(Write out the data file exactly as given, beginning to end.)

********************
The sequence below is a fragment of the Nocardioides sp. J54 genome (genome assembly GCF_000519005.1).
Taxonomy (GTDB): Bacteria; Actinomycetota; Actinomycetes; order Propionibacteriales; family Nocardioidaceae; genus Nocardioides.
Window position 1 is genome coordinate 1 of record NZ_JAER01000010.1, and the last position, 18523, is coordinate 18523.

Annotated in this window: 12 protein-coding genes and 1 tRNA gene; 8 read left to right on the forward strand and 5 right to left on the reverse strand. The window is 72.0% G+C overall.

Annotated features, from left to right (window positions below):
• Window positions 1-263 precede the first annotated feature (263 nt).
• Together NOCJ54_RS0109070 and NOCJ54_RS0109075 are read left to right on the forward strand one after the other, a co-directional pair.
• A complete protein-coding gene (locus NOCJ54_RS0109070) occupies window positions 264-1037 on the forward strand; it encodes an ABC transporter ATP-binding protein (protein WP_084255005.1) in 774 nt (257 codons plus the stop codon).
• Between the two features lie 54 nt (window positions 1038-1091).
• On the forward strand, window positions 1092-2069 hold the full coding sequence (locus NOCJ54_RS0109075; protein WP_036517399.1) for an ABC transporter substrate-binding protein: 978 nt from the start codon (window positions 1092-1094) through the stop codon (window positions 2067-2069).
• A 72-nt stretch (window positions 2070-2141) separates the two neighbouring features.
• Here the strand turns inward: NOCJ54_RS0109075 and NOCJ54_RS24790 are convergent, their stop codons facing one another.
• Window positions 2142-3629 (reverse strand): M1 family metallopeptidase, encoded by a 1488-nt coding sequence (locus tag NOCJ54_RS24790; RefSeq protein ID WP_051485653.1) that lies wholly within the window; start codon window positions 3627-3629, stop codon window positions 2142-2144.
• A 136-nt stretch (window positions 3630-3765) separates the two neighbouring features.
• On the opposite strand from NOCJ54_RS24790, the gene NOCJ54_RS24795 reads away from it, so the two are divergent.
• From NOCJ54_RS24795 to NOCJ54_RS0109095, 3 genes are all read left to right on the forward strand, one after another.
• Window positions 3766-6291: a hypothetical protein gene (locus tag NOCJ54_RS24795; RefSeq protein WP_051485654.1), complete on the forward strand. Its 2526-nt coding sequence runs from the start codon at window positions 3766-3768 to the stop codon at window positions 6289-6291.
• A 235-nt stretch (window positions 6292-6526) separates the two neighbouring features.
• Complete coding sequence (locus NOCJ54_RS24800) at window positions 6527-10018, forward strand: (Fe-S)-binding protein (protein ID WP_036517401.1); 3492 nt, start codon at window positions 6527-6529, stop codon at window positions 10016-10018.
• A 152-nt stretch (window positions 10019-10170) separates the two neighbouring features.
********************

The sequence below is a fragment of the Nocardioides sp. J54 genome (genome assembly GCF_000519005.1).
Taxonomy (GTDB): Bacteria; Actinomycetota; Actinomycetes; order Propionibacteriales; family Nocardioidaceae; genus Nocardioides.
Window position 1 is genome coordinate 1 of record NZ_JAER01000010.1, and the last position, 18523, is coordinate 18523.

Annotated in this window: 12 protein-coding genes and 1 tRNA gene; 8 read left to right on the forward strand and 5 right to left on the reverse strand. The window is 72.0% G+C overall.

Annotated features, from left to right (window positions below):
• Window positions 1-263 precede the first annotated feature (263 nt).
• Together NOCJ54_RS0109070 and NOCJ54_RS0109075 are read left to right on the forward strand one after the other, a co-directional pair.
• A complete protein-coding gene (locus NOCJ54_RS0109070) occupies window positions 264-1037 on the forward strand; it encodes an ABC transporter ATP-binding protein (protein WP_084255005.1) in 774 nt (257 codons plus the stop codon).
• Between the two features lie 54 nt (window positions 1038-1091).
• On the forward strand, window positions 1092-2069 hold the full coding sequence (locus NOCJ54_RS0109075; protein WP_036517399.1) for an ABC transporter substrate-binding protein: 978 nt from the start codon (window positions 1092-1094) through the stop codon (window positions 2067-2069).
• A 72-nt stretch (window positions 2070-2141) separates the two neighbouring features.
• Here the strand turns inward: NOCJ54_RS0109075 and NOCJ54_RS24790 are convergent, their stop codons facing one another.
• Window positions 2142-3629 (reverse strand): M1 family metallopeptidase, encoded by a 1488-nt coding sequence (locus tag NOCJ54_RS24790; RefSeq protein ID WP_051485653.1) that lies wholly within the window; start codon window positions 3627-3629, stop codon window positions 2142-2144.
• A 136-nt stretch (window positions 3630-3765) separates the two neighbouring features.
• On the opposite strand from NOCJ54_RS24790, the gene NOCJ54_RS24795 reads away from it, so the two are divergent.
• From NOCJ54_RS24795 to NOCJ54_RS0109095, 3 genes are all read left to right on the forward strand, one after another.
• Window positions 3766-6291: a hypothetical protein gene (locus tag NOCJ54_RS24795; RefSeq protein WP_051485654.1), complete on the forward strand. Its 2526-nt coding sequence runs from the start codon at window positions 3766-3768 to the stop codon at window positions 6289-6291.
• A 235-nt stretch (window positions 6292-6526) separates the two neighbouring features.
• Complete coding sequence (locus NOCJ54_RS24800) at window positions 6527-10018, forward strand: (Fe-S)-binding protein (protein ID WP_036517401.1); 3492 nt, start codon at window positions 6527-6529, stop codon at window positions 10016-10018.
• A 152-nt stretch (window positions 10019-10170) separates the two neighbouring features.